How union politics are different from electoral politics.
Nolan is right on the money, and why supporting and wanting to aid a bunch of people who are being bombed out of existence is anti-semitic is beyond me. Most Israelis want to get rid of Netanyahu--does this make them anti-semitic to be against the maiming and killing of children and innocent adults? No it does not! As a Union member for many years, I'm ashamed of this particular Union crisis.
I left my union recently because it took on the bad structures of electoral politics.
Any actions or statements went through an Executive Committee. The EC deliberates on its own schedule, and members were not invited to those deliberations. Those bringing proposals were not allowed to participate in deliberation unless invited, and we only received the up-or-down vote.
In some cases, issues were not decided in a timely fashion because the EC did not meet or took up new issues. The union squandered opportunities and goodwill among members because of the hierarchical structure.
I left because our union's lack of transparency, unresponsive hierarchy, and absence of reform mechanisms meant improving the union was the same struggle as improving the workplace overall. I might be wrong in what unions should look like, but a union that resembles the company is probably not a good union.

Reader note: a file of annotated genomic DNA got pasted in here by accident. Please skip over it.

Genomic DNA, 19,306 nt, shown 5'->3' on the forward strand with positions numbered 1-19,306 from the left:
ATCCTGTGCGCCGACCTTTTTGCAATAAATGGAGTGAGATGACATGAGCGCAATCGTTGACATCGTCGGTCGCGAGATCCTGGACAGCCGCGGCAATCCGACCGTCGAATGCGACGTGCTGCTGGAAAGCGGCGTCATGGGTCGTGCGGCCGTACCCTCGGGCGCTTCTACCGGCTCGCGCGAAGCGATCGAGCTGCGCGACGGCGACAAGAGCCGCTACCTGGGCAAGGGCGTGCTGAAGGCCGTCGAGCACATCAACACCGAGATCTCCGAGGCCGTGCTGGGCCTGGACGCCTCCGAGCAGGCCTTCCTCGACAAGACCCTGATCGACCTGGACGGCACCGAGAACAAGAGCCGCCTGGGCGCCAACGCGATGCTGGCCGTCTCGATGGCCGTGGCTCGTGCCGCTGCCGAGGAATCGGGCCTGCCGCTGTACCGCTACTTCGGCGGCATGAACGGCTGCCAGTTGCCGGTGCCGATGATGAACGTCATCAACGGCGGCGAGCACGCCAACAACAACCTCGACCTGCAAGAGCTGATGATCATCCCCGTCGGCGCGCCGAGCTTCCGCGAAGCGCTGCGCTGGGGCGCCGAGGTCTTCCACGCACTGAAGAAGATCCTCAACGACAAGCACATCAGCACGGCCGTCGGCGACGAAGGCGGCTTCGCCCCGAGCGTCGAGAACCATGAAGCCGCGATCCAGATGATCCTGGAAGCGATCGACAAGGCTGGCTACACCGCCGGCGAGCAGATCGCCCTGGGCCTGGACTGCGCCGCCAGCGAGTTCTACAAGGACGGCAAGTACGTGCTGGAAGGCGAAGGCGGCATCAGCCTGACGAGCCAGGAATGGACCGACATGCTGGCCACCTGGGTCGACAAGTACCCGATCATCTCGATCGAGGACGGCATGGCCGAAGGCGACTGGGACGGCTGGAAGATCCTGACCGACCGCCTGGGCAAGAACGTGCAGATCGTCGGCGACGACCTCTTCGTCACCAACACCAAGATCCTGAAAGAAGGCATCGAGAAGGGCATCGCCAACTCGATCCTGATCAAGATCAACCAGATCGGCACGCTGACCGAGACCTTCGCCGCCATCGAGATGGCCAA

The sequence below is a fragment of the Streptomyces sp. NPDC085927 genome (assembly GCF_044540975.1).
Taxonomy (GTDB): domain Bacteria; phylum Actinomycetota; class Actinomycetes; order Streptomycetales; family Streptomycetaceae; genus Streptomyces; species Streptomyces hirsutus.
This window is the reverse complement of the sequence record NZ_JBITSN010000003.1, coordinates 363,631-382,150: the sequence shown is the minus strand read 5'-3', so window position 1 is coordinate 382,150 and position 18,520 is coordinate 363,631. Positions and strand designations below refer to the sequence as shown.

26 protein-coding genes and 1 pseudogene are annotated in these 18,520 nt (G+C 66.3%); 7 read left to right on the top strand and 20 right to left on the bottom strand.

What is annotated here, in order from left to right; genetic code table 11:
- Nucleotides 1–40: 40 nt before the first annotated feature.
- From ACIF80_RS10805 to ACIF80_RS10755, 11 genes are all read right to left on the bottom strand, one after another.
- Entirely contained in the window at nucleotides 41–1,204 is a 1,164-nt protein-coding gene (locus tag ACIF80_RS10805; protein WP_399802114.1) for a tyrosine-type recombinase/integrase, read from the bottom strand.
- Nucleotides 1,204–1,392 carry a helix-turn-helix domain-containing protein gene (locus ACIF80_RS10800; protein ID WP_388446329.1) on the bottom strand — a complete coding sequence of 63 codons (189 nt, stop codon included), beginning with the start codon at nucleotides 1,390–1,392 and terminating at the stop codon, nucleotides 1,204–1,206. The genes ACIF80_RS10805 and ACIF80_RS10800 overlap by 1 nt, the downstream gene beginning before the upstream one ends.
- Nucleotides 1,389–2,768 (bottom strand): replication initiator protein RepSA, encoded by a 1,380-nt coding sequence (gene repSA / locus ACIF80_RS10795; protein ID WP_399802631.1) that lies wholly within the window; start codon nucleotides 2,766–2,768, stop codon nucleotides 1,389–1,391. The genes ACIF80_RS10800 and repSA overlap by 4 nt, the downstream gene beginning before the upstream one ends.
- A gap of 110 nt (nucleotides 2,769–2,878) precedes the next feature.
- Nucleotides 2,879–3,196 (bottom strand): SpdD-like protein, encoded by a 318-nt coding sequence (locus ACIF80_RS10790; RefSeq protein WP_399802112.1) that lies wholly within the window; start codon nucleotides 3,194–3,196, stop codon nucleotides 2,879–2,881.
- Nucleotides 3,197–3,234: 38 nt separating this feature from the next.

Tbh aside from expressing sympathy for the Palestinian people, the BDS movement--as a labor movement--barely makes sense in the context of the majority of people and businesses supporting it considering neither country has a tremendous amount of relevant exports and factual inaccuracies many people do not even bother to look into.
This includes the Ahava store (a small Israeli skincare brand almost no one knows unless you are Israeli or a Jew) that is situated within the confines of the Israel border outlined in the 1949 Armistice Agreement within the Masada National Park on the Western border of the Dead Sea. You can see Jordan from the shore. It has nothing to do with Gaza, which means, no, it’s not in “occupied territory” unless you consider Israel’s entire existence to be occupying land, which many of them do—another problem with the #freepalestine movement that I refuse to co-sign. When you ask a bookstore how exactly BDS solidarity factors into their purchasing decisions of books and products they never would have carried in the first place, you realize it’s not actually about BDS at all.
The BDS movement as a labor movement has such a small and meaningless impact on labor aside from it sounding cool. The FLA, which may be less flashy to the general public, addresses actual forced labor issues around the world--something that BDS just doesn’t even care about because their only focus is making people hate Israel, even when the employees (who include Palestinians) are treated fairly with better benefits than most Americans. This is probably why the FLA doesn’t really address it because it’s not about labor unless you want to do the mental gymnastics to argue that everything is labor.
Is silencing them helpful? Probably not. But I think people give them way too much lip service because they feel helpless in a war they have no control over and are about two steps away from the “by any means” extremists.